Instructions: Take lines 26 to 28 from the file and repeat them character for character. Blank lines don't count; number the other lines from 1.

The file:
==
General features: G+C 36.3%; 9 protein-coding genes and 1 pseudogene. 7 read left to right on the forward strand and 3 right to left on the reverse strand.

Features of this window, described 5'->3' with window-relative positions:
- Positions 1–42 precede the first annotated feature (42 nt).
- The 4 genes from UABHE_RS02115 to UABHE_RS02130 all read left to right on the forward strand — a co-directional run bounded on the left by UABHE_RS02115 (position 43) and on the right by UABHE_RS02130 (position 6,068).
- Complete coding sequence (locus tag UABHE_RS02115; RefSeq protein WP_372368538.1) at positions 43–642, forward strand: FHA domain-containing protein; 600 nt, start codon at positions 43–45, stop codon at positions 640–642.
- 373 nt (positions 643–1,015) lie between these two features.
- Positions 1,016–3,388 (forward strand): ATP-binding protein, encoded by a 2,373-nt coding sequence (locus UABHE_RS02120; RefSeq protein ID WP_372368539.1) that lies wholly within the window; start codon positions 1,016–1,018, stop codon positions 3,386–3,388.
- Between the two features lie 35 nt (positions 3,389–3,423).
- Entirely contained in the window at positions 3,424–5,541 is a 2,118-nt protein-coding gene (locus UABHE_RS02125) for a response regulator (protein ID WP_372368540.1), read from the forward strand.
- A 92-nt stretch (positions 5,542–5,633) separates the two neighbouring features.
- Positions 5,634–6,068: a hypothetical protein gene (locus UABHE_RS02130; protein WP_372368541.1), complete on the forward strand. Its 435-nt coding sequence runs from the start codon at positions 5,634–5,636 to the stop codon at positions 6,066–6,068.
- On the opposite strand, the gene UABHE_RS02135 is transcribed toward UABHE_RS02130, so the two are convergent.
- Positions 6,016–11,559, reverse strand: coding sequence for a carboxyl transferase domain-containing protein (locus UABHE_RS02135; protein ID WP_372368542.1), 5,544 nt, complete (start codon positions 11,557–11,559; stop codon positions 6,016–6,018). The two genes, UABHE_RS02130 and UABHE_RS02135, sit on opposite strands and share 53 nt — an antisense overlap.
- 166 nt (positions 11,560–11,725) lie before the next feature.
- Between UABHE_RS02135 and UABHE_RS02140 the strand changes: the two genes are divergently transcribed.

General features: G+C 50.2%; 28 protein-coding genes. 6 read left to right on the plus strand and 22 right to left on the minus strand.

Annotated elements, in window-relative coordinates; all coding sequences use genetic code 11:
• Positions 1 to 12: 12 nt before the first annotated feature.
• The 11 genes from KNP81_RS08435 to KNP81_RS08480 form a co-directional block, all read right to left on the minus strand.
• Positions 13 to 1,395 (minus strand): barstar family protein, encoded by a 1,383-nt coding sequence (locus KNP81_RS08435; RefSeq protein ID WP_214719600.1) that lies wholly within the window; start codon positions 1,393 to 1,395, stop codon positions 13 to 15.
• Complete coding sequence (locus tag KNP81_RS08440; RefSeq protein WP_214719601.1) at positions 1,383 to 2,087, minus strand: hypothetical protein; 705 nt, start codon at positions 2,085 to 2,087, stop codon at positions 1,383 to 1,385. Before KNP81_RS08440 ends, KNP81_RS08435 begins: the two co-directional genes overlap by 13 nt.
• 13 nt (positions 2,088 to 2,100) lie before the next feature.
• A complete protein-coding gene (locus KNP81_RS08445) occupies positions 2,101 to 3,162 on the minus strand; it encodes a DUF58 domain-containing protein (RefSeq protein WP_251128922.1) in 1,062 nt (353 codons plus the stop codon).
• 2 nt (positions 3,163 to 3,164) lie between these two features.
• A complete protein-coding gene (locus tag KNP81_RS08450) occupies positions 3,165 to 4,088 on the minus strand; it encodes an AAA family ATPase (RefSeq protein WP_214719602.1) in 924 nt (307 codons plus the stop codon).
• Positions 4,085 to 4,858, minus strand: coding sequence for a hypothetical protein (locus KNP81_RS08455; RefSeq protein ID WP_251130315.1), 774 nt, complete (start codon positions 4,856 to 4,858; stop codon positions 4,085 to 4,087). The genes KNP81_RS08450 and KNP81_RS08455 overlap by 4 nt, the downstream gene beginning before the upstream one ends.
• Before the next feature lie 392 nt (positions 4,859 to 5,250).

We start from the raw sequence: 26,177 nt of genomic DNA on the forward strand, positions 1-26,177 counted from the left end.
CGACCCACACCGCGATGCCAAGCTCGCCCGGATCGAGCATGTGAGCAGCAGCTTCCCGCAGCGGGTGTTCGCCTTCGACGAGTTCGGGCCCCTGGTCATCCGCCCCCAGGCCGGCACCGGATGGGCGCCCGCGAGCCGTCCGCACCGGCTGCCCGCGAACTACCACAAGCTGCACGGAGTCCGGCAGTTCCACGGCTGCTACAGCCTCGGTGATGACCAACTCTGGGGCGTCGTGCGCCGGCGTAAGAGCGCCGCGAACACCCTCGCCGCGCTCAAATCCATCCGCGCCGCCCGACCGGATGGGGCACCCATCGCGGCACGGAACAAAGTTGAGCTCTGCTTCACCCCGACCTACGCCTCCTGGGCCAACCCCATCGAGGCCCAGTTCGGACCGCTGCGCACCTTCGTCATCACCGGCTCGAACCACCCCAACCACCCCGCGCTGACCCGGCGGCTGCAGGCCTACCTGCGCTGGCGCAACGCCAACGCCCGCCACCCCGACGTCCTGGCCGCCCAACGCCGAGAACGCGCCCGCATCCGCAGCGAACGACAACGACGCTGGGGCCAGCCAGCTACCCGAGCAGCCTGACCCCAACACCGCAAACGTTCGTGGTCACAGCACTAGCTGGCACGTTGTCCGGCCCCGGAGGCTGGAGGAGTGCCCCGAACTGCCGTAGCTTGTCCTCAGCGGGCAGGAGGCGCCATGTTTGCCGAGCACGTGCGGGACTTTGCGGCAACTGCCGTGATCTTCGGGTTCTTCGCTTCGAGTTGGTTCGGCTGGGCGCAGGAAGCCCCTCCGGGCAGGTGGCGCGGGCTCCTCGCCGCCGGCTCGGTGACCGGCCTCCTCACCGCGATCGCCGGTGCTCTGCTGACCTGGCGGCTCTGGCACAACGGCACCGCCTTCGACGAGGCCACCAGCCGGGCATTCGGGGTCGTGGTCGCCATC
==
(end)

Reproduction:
• Positions 4,085 to 4,858, minus strand: coding sequence for a hypothetical protein (locus KNP81_RS08455; RefSeq protein ID WP_251130315.1), 774 nt, complete (start codon positions 4,856 to 4,858; stop codon positions 4,085 to 4,087). The genes KNP81_RS08450 and KNP81_RS08455 overlap by 4 nt, the downstream gene beginning before the upstream one ends.
• Before the next feature lie 392 nt (positions 4,859 to 5,250).

We start from the raw sequence: 26,177 nt of genomic DNA on the forward strand, positions 1-26,177 counted from the left end.